4 expert reviews - 0 user reviews
We have collected 4 reviews of the Sony Alpha DSLR-A580. Experts rate Sony Alpha DSLR-A580 7.8/10. Reviewsor.com helps you find reviews, best prices, user reviews of the Sony Alpha DSLR-A580 and Sony Digital cameras.
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Sony announced no less than six new Alpha branded cameras in 2010, but only two of those cameras were actual traditional DSLRS. Of those two the Alpha A580 is the higher end model sporting a new 16.2 mp HD CMOS sensor and HD 1080p video capture. Just as well the A580 hosts many new improvements and additions compared to the DSLR it replaces in Sony's lineup, the Alpha A550. Sony's Alpha A580 retails at a lower initial cost than the A550 at introduction selling for $799.00 body only, and $899.00 w/the 18-55mm SAM kit lens in the US market. Although the NEX and SLT models have received most of the attention of the press this year, DSLR shooters shouldn't count out the A580 and A560 models or they could be looking over buried treasure. A580 Review- Overview * Update 1-29-2011: The Alpha A580 has the highest ranked image quality of any Alpha to date, here, and now other sites as well. I don't usually defer to other websites information in support of my conclusions, but in this particular case I thought it relevant. My determinations of image quality come from a photographers handling and using perspective, with much experience reviewing and printing image quality from cameras.
Review based on a production Sony DSLR-A580 with firmware version 1.11 The Sony DSLR-A580 is near-identical in terms of design and operation to its predecessor the DSLR-A550, and in terms of image quality very similar to its sister-model the SLT-A55. For this review we have therefore slightly shortened our usual review format, concentrating on the differences to the A550 and A55 respectively. To learn everything about the camera you are interested in, we recommend reading not only this review but also the full reviews of the DSLR-A550 and SLT-A55. The Sony DSLR-A580 was announced, together with the SLT-A55, in August 2010. In Sony's slightly convoluted DSLR line-up it is firmly located in the mid-level bracket, competing with cameras such as the Canon EOS 600D/Rebel T3i and Nikon D5100. Both the A580 and the A55 continue Sony's tradition of designing cameras which are 'a bit different' from the rest. This is especially true for the A55 which, with its translucent fixed mirror and electronic viewfinder, can't even technically be called an SLR. The subject of our review though, the DSLR-A580, comes with a moving mirror and is therefore more of a 'traditional' SLR, but its second live view mode still sets it apart from the more conventional competitors.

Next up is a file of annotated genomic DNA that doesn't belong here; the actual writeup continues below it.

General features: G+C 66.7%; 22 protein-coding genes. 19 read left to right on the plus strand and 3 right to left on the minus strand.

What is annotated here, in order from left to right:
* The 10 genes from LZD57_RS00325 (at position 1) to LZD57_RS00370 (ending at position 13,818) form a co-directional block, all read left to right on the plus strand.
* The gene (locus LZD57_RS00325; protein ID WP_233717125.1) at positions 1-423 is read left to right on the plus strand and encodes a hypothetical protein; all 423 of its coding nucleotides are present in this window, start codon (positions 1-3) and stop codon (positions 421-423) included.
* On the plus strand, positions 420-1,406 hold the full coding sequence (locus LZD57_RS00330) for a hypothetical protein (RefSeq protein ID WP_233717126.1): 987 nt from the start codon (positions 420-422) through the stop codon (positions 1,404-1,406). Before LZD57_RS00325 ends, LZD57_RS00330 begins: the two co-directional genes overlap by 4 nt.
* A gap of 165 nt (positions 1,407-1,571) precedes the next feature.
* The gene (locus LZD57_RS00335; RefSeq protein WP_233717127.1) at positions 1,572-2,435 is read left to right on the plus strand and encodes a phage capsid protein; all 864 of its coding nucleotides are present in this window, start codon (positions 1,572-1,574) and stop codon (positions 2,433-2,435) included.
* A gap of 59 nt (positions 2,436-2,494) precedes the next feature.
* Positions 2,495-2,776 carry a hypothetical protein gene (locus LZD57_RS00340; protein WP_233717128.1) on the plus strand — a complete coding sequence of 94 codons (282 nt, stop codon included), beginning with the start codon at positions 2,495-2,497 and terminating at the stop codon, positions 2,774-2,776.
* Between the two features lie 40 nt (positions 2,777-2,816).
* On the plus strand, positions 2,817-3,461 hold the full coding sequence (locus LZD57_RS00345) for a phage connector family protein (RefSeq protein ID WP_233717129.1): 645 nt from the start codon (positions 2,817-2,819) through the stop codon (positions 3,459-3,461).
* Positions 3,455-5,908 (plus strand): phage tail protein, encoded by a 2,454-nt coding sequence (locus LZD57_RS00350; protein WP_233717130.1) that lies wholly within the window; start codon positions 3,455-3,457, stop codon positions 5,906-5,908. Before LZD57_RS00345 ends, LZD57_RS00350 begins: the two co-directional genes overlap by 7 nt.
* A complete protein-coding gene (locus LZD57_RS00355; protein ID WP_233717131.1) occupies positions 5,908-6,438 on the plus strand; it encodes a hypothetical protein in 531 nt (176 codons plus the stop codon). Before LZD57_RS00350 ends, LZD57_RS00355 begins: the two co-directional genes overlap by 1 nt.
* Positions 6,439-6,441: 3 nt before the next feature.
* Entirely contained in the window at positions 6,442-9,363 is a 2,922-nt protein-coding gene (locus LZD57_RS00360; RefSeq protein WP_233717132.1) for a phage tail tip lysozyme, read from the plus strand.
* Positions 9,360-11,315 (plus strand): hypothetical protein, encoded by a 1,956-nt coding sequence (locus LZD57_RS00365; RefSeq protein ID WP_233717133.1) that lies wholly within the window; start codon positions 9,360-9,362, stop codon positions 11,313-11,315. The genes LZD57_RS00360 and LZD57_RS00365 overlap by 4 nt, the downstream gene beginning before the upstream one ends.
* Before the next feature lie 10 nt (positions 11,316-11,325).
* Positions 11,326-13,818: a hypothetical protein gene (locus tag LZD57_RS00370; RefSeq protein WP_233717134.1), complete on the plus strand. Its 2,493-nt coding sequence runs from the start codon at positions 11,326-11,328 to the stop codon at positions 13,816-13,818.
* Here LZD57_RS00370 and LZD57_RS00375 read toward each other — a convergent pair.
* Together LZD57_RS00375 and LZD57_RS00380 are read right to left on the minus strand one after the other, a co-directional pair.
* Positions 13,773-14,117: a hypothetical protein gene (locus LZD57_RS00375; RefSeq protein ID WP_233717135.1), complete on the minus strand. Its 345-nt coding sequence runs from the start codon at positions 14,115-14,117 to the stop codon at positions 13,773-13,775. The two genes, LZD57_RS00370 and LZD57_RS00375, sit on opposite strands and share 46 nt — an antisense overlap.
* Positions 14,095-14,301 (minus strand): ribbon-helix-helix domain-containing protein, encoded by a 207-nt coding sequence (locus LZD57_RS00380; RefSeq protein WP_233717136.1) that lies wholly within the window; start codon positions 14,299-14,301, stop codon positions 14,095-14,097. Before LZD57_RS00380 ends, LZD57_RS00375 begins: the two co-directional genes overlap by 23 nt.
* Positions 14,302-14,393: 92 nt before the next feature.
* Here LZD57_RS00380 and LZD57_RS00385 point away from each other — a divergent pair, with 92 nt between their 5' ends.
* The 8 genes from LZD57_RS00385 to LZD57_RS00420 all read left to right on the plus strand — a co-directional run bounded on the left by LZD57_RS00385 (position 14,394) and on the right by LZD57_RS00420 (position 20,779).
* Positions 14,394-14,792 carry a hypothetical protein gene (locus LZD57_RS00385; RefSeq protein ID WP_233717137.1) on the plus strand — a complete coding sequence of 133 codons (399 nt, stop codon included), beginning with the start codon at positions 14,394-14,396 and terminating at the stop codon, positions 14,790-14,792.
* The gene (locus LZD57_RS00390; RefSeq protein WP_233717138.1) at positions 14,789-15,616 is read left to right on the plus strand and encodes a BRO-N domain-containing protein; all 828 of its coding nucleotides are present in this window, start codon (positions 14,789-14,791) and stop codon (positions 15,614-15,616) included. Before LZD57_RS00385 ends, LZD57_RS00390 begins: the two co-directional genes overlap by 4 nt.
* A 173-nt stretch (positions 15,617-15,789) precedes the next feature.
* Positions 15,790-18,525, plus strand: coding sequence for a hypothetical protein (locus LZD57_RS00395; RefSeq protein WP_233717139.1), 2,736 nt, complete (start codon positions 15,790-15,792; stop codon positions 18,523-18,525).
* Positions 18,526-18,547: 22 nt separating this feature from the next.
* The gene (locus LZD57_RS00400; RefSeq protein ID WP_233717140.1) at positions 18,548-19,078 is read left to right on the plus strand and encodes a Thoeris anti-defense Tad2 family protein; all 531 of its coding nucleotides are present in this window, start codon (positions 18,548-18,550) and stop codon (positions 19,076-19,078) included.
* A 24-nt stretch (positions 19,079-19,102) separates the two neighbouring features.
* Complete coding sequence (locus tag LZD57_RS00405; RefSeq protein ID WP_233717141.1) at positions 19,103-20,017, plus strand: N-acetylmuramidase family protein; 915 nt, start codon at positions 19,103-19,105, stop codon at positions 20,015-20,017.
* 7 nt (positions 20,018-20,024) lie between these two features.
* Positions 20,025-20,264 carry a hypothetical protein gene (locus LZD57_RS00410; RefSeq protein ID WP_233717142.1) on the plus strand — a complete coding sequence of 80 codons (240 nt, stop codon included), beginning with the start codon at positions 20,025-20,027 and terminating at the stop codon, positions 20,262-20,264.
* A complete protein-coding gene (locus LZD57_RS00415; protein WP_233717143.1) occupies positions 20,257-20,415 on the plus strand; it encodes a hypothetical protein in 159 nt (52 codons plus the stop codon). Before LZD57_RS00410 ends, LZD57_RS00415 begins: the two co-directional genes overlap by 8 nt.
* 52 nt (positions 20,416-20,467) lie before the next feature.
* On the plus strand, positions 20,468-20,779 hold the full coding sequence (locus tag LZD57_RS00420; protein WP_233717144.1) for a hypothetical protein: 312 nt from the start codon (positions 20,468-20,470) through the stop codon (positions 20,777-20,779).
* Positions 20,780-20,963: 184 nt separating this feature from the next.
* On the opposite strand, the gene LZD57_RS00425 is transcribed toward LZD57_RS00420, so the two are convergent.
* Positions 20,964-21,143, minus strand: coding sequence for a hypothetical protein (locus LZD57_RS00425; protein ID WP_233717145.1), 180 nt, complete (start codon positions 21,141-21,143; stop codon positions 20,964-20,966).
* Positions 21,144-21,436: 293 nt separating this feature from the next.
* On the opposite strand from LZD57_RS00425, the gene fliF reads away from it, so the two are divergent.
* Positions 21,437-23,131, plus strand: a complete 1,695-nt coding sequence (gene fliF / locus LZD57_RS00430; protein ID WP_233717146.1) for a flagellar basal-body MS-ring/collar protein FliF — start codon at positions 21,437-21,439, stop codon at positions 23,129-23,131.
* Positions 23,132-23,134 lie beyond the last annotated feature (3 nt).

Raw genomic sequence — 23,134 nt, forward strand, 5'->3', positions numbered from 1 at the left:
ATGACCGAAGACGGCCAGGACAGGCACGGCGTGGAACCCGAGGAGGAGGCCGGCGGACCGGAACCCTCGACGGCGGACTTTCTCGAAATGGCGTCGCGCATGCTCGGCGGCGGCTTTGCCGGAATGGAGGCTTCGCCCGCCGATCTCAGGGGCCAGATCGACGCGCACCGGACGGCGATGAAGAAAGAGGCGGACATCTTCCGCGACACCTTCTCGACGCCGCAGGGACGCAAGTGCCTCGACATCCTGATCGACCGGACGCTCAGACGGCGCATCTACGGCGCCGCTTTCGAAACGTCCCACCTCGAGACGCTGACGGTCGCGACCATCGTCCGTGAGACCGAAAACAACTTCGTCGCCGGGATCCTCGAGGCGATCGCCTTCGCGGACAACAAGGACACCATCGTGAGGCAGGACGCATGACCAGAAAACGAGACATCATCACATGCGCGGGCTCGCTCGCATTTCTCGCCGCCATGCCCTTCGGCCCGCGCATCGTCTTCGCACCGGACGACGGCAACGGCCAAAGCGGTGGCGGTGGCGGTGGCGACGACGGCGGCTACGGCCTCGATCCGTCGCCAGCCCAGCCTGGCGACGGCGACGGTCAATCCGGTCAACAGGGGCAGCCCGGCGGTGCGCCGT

Announced alongside Sony's attention-grabbing Translucent Mirror cameras, the A33 and A55, the launch of the Sony A580 was probably robbed of some attention -- and that's maybe a little unfair, because when compared to its predecessor, the A580 sports some genuinely useful changes. The Sony A580 is based around a new 16.2 megapixel, APS-C sized image sensor, which now carries Exmor APS HD branding. (Compared to the A560, alongside which it is also announced, the A580's sensor is the main difference.) Perhaps the most significant change between the older A550 and the A580, though, is a brand new autofocus system, based around a 15-point AF sensor, of which three are cross-type points. From the fifteen total points, eleven can be addressed directly, and four serve as assist points. Also new to the Sony A580 is its high-definition movie recording capability, which is fast becoming a common function even among entry-level DSLRs, and an absolute must-have feature for enthusiast cameras. The Sony A580 can record movies at up to 1,920 x 1,080 pixel (Full HD) resolution, with stereo audio -- either from a built in microphone, or an external mic with a 3.5mm jack.
The 16.2-megapixel Sony Alpha DSLR-A580 ($799.99, body only) is an impressive digital camera with great photo and video quality and several innovative in-camera software tricks. Autofocus is off-the-charts fast, whether you use the optical viewfinder or the LCD to frame your shots. Video recording is little trickier; there's no autofocus whatsoever in video mode, and you can't select frame rates. (Sony leaves these features to the Sony Alpha55 ($849.99, 4 stars). If you're not picky about video, though, the A580 is an easy camera to fall in love with. Like its competitors, the Editors' Choice Canon EOS Rebel T2i ($899.99, 4.5 stars) and the Nikon D3100 ($699.95, 4 stars), the Sony A580's body is pleasantly heavy on controls. The many buttons offer quick access to features and settings (ISO, timer shooting, and video mode, for example) without having to dig through menus. The buttons are all the same small size, clearly labeled, and placed around the LCD, and on top of the A580. At 1.3 pounds and 4.1 by 5.4 by 3.3 inches (HWD), the camera is comparable to other entry-level D-SLRs. It can write to Memory Stick Duo or SD/SDHC/SDXC cards. For sharing photos and videos, you can connect the A580 to a computer through a miniUSB port, and to an HDTV through a mini-HDMI port.